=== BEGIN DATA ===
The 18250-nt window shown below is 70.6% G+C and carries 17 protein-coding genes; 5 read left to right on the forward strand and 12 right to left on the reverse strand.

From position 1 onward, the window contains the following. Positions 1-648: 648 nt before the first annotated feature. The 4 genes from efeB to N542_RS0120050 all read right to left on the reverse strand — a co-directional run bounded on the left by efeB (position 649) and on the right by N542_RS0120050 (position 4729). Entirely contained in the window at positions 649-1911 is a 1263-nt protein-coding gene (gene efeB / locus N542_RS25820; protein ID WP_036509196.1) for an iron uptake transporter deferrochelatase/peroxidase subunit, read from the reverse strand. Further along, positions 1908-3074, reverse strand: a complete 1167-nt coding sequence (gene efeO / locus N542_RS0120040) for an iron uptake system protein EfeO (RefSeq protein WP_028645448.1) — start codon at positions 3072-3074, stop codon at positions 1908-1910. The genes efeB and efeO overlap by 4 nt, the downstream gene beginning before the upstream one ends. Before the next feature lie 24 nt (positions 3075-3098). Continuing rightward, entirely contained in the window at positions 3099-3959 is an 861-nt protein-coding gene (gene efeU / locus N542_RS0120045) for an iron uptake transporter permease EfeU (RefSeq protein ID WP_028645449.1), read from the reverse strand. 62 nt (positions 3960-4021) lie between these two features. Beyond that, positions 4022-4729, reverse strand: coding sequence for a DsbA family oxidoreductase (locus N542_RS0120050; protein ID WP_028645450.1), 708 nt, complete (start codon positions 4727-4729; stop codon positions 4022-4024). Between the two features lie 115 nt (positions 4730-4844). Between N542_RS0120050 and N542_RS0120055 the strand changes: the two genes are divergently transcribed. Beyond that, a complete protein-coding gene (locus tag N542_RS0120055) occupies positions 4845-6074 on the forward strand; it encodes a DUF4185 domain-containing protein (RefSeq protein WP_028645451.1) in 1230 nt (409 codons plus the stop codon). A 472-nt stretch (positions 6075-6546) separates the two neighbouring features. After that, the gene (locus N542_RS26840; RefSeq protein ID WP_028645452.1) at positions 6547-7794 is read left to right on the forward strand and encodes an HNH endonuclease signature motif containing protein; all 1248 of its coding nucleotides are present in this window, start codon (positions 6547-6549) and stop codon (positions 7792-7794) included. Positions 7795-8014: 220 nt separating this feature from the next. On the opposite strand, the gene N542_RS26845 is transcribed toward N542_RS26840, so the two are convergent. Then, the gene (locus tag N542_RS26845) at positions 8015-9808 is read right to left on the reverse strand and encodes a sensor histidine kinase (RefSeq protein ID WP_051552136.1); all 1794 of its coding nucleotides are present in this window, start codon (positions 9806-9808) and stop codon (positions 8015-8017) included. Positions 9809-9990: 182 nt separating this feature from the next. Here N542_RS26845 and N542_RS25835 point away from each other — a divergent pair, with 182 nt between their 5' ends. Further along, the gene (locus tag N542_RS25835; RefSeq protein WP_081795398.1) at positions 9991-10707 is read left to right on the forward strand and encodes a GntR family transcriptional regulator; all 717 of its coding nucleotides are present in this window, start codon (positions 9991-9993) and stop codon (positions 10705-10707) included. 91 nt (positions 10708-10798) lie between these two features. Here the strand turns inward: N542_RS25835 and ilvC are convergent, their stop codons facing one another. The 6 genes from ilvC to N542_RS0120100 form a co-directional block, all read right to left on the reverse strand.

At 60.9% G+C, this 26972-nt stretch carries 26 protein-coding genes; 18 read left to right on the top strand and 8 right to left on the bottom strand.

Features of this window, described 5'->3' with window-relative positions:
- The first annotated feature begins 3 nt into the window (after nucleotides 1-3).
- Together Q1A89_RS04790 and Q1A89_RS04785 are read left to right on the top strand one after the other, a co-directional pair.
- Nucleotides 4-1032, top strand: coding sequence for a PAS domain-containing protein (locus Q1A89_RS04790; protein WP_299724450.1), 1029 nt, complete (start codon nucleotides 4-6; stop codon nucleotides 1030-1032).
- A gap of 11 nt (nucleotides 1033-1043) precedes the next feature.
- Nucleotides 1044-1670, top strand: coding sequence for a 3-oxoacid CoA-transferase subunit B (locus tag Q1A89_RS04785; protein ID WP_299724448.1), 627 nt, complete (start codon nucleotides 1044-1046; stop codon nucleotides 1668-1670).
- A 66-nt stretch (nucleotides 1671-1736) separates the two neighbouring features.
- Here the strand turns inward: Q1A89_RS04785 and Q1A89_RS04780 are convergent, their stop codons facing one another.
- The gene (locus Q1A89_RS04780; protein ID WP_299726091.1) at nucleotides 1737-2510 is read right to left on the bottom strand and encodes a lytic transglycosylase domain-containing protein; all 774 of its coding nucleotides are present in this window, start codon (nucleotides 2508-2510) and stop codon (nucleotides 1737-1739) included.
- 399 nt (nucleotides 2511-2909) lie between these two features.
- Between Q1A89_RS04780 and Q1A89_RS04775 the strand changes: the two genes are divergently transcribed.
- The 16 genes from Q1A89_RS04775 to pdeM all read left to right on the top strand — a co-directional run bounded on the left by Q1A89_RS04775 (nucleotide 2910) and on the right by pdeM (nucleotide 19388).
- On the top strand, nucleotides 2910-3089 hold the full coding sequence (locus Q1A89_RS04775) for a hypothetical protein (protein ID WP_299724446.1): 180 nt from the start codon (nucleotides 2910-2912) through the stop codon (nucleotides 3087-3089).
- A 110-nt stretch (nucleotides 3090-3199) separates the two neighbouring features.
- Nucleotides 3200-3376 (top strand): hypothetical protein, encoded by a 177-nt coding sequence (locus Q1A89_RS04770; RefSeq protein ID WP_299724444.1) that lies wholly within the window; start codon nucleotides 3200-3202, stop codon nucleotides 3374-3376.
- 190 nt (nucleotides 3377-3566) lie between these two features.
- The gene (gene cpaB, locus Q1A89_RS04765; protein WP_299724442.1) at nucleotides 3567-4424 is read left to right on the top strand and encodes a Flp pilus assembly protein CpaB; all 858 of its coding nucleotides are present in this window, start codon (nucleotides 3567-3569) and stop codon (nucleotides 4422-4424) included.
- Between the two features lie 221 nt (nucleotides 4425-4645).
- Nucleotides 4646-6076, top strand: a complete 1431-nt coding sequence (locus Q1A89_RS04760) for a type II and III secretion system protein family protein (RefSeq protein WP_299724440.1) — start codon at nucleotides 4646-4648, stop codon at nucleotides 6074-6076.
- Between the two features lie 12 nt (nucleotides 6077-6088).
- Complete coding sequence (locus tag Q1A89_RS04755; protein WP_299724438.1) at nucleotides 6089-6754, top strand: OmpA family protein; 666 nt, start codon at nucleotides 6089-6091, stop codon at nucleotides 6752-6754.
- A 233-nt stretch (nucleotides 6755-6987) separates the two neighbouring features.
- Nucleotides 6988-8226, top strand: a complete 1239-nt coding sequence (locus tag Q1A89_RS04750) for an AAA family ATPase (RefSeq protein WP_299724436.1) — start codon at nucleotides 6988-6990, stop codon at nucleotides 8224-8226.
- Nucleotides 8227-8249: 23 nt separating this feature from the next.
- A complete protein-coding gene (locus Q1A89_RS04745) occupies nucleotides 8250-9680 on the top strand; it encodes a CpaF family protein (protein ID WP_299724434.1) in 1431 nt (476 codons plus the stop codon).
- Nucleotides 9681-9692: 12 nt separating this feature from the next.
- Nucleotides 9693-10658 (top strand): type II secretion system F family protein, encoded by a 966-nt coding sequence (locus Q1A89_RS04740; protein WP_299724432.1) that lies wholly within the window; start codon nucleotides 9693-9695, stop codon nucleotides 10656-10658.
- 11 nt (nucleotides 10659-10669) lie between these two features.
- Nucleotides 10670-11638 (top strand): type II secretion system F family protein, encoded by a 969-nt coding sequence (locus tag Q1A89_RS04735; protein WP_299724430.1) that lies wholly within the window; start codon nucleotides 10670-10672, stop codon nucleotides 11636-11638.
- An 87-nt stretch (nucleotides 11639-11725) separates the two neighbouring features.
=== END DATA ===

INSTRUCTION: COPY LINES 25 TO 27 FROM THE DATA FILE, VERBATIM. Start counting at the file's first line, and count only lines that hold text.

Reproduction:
- A 233-nt stretch (nucleotides 6755-6987) separates the two neighbouring features.
- Nucleotides 6988-8226, top strand: a complete 1239-nt coding sequence (locus tag Q1A89_RS04750) for an AAA family ATPase (RefSeq protein WP_299724436.1) — start codon at nucleotides 6988-6990, stop codon at nucleotides 8224-8226.
- Nucleotides 8227-8249: 23 nt separating this feature from the next.